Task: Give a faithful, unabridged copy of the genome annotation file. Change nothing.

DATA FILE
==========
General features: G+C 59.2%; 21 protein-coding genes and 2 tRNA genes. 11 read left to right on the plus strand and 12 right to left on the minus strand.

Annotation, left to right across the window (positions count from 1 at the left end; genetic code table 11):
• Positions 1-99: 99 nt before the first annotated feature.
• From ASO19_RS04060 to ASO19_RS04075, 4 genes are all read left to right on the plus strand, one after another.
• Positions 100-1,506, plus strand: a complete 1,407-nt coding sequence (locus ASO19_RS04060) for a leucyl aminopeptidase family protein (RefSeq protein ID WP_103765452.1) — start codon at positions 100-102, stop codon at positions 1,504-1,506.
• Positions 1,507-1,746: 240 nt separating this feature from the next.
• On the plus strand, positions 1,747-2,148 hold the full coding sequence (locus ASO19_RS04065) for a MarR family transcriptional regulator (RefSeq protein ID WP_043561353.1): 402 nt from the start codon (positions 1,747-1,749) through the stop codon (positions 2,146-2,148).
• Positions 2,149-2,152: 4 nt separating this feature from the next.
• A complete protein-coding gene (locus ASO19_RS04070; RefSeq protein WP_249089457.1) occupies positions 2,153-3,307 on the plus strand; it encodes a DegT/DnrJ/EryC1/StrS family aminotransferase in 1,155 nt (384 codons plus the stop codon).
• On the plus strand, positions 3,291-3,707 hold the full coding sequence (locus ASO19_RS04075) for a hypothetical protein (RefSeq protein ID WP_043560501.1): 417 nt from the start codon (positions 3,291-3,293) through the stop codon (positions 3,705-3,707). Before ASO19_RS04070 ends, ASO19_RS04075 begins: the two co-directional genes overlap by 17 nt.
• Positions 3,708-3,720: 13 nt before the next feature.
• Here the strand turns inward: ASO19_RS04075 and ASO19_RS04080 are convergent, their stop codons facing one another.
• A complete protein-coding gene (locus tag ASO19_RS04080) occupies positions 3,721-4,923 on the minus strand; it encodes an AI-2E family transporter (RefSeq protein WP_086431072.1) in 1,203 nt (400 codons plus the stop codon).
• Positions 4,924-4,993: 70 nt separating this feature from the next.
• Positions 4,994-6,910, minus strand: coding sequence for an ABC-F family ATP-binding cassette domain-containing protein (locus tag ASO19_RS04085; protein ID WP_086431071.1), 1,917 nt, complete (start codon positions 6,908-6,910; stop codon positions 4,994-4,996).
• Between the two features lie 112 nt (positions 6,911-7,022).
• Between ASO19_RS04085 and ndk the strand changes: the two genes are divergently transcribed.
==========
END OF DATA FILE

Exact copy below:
General features: G+C 59.2%; 21 protein-coding genes and 2 tRNA genes. 11 read left to right on the plus strand and 12 right to left on the minus strand.

Annotation, left to right across the window (positions count from 1 at the left end; genetic code table 11):
• Positions 1-99: 99 nt before the first annotated feature.
• From ASO19_RS04060 to ASO19_RS04075, 4 genes are all read left to right on the plus strand, one after another.
• Positions 100-1,506, plus strand: a complete 1,407-nt coding sequence (locus ASO19_RS04060) for a leucyl aminopeptidase family protein (RefSeq protein ID WP_103765452.1) — start codon at positions 100-102, stop codon at positions 1,504-1,506.
• Positions 1,507-1,746: 240 nt separating this feature from the next.
• On the plus strand, positions 1,747-2,148 hold the full coding sequence (locus ASO19_RS04065) for a MarR family transcriptional regulator (RefSeq protein ID WP_043561353.1): 402 nt from the start codon (positions 1,747-1,749) through the stop codon (positions 2,146-2,148).
• Positions 2,149-2,152: 4 nt separating this feature from the next.
• A complete protein-coding gene (locus ASO19_RS04070; RefSeq protein WP_249089457.1) occupies positions 2,153-3,307 on the plus strand; it encodes a DegT/DnrJ/EryC1/StrS family aminotransferase in 1,155 nt (384 codons plus the stop codon).
• On the plus strand, positions 3,291-3,707 hold the full coding sequence (locus ASO19_RS04075) for a hypothetical protein (RefSeq protein ID WP_043560501.1): 417 nt from the start codon (positions 3,291-3,293) through the stop codon (positions 3,705-3,707). Before ASO19_RS04070 ends, ASO19_RS04075 begins: the two co-directional genes overlap by 17 nt.
• Positions 3,708-3,720: 13 nt before the next feature.
• Here the strand turns inward: ASO19_RS04075 and ASO19_RS04080 are convergent, their stop codons facing one another.
• A complete protein-coding gene (locus tag ASO19_RS04080) occupies positions 3,721-4,923 on the minus strand; it encodes an AI-2E family transporter (RefSeq protein WP_086431072.1) in 1,203 nt (400 codons plus the stop codon).
• Positions 4,924-4,993: 70 nt separating this feature from the next.
• Positions 4,994-6,910, minus strand: coding sequence for an ABC-F family ATP-binding cassette domain-containing protein (locus tag ASO19_RS04085; protein ID WP_086431071.1), 1,917 nt, complete (start codon positions 6,908-6,910; stop codon positions 4,994-4,996).
• Between the two features lie 112 nt (positions 6,911-7,022).
• Between ASO19_RS04085 and ndk the strand changes: the two genes are divergently transcribed.